Parents Pull Their Childern From Schools Before An Obongo Speech...
Some Parents Oppose Obama Speech to Students
HOUSTON — President Obama’s plan to deliver a speech to public school students on Tuesday has set off a revolt among " 'Kwan"conservative parents, who have accused the president of trying to indoctrinate their children with socialist ideas and are asking school officials to excuse the children from listening.
The uproar over the speech, in which Mr. Obama intends to urge students to work hard and stay in school, has been particularly acute in Texas, where several major school districts, under pressure from parents, have laid plans to let children opt out of lending the president an ear.
Some parents said they were concerned because the speech had not been screened for political content. Nor, they said, had it been reviewed by the State Board of Education and local school boards, which, under state law, must approve the curriculum.
“The thing that concerned me most about it was it seemed like a direct channel from the president of the United States into the classroom, to my child,” said Brett Curtiss, an engineer from Pearland, Tex., who said he would keep his three children home.
“I don’t want our schools turned over to some socialist movement.”
The White House has said the speech will emphasize the importance of education and hard work in school, both to the individual and to the nation. The message is not partisan, nor compulsory, officials said.
“This isn’t a policy speech,” said Sandra Abrevaya, a spokeswoman for the Department of Education. “It’s designed to encourage kids to stay in school. The choice on whether to show the speech to students is entirely in the hands of each school. This is absolutely voluntary.”
Mr. Obama’s speech was announced weeks ago, but the furor among conservatives reached a fever pitch Wednesday morning as right-wing Web sites and talk show hosts began inveighing against it.
Mark Steyn (?), a Canadian author and political commentator, speaking on the Rush Limbaugh show on Wednesday, accused Mr. Obama of trying to create a cult of personality, comparing him to Saddam Hussein and Kim Jong-il, the North Korean leader.
The Republican Party chairman in Florida, Jim Greer, said he “was appalled that taxpayer dollars are being used to spread President Obama’s socialist ideology.”
And Chris Stigall, a Kansas City talk show host, said, “I wouldn’t let my next-door neighbor talk to my kid alone; I’m sure as hell not letting Barack Obama talk to him alone.”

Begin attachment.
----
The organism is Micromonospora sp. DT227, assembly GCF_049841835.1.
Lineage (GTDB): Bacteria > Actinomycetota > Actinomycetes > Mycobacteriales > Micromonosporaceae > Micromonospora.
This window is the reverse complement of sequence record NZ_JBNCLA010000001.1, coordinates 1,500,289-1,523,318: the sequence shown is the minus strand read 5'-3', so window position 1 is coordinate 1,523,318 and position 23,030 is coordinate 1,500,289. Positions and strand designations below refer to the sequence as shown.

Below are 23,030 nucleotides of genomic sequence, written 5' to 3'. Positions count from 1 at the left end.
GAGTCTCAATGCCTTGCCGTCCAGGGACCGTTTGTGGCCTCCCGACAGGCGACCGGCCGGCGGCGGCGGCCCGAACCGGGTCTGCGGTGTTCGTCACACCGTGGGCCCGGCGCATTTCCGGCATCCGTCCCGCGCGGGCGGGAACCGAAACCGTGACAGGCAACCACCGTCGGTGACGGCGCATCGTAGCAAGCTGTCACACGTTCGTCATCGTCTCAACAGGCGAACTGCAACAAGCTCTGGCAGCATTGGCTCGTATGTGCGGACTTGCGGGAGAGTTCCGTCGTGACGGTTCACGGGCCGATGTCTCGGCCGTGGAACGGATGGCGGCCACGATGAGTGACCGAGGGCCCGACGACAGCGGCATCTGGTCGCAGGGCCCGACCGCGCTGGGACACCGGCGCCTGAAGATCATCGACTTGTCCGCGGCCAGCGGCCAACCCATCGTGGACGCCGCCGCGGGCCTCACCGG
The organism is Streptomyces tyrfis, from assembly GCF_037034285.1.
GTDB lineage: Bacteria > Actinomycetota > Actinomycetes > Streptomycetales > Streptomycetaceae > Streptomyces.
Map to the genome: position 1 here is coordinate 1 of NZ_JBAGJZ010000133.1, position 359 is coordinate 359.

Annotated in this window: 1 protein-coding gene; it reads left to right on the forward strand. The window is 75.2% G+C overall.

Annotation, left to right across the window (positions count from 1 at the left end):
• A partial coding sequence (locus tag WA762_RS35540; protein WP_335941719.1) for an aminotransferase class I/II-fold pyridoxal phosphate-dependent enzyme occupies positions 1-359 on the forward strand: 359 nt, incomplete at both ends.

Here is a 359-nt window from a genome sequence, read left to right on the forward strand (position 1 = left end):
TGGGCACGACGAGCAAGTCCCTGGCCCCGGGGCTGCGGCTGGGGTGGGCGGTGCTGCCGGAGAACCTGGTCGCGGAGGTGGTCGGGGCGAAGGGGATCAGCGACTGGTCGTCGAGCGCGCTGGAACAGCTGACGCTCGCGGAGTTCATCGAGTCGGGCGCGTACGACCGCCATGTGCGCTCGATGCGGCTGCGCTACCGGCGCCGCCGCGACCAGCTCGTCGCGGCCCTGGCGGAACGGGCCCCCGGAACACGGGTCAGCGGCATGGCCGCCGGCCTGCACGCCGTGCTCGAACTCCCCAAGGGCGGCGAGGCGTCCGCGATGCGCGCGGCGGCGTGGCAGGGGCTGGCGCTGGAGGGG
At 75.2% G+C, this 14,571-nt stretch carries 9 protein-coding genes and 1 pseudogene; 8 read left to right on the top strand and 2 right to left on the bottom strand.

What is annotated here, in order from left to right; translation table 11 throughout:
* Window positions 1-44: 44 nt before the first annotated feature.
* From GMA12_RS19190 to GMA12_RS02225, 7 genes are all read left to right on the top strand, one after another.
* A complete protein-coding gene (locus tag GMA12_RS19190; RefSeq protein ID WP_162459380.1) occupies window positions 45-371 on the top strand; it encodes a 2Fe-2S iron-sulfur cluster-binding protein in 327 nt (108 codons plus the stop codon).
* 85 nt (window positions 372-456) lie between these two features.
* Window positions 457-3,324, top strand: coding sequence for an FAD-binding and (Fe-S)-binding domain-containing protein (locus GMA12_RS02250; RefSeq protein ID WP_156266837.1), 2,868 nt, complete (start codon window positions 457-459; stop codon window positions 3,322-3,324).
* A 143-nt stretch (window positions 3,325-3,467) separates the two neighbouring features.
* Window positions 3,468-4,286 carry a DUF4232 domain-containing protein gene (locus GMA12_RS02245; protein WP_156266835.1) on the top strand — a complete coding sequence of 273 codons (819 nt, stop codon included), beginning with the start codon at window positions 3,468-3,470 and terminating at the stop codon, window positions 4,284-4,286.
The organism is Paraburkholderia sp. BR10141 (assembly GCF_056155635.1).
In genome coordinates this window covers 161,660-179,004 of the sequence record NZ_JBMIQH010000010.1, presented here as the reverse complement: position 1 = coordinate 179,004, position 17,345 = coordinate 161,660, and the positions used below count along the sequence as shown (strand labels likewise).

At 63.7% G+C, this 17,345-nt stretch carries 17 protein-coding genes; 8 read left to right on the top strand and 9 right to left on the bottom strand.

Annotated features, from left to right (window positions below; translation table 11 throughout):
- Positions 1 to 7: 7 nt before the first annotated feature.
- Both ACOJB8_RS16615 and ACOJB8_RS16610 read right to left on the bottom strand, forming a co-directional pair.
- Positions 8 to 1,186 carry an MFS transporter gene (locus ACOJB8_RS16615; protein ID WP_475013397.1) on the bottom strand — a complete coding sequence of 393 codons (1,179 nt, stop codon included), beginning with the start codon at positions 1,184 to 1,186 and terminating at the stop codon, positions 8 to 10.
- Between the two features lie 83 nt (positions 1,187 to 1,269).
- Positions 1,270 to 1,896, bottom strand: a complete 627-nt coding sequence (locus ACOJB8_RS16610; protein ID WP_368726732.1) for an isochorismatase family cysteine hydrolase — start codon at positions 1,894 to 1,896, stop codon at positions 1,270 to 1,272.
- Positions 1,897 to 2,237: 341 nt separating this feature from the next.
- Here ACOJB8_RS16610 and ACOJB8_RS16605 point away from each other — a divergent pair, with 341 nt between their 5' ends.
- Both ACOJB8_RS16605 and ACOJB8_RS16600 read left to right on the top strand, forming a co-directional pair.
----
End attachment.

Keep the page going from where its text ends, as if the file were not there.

Previous presidents have visited public schools to speak directly to students, although few of those events have been broadcast live. Mr. Obama’s address at noon, Eastern time, at a high school in Virginia, will be streamed live on the White House Web site.
The first President George Bush, a Republican, made a similar nationally broadcast speech from a Washington high school in 1991, urging students to study hard, avoid drugs and to ignore peers “who think it’s not cool to be smart.” Democrats in Congress accused him of using taxpayer money — $27,000 to produce the broadcast — for “paid political advertising.”
This week, school officials were hearing from parents about the issue not only in Texas, but in other parts of the country as well — California, Colorado, Connecticut, Georgia, Illinois, South Carolina and Utah.
Herb Garrett, executive director of the Georgia School Superintendents Association, said many of his members felt that the controversy had put them in an awkward situation, vulnerable to attacks from "'Kwan"conservative talk-show hosts if they open up instructional time for Mr. Obama’s speech, and open to accusations that they have disrespected the president if they do not.
“It’s one of those no-wins,” Mr. Garrett said.
In Texas, calls and e-mail messages flooded into the offices of many local school officials. “I didn’t get a positive call all day,” said Susan Dacus, a spokeswoman for the Wylie Independent School District outside Dallas.
School officials in Wylie decided to record the speech, review it and then let individual teachers show it, offering students the opportunity to avoid listening if they wished.
In Houston, teachers have been asked to tell parents if they intend to show the speech and the schools will provide an alternative class for those whose parents object, a spokesman for the district, Lee Vela, said.
Some Houston parents, however, said telling children they should not hear out the president of the United States, even if their parents dislike his policies, sends the wrong message — that one should not listen to someone with whom you disagree.
“It’s difficult for me to understand how listening to the president, the commander in chief, the chief citizen of this country, is damaging to the youth of today,” said Phyllis Griffin Epps, an analyst for the city who has two children in public school.
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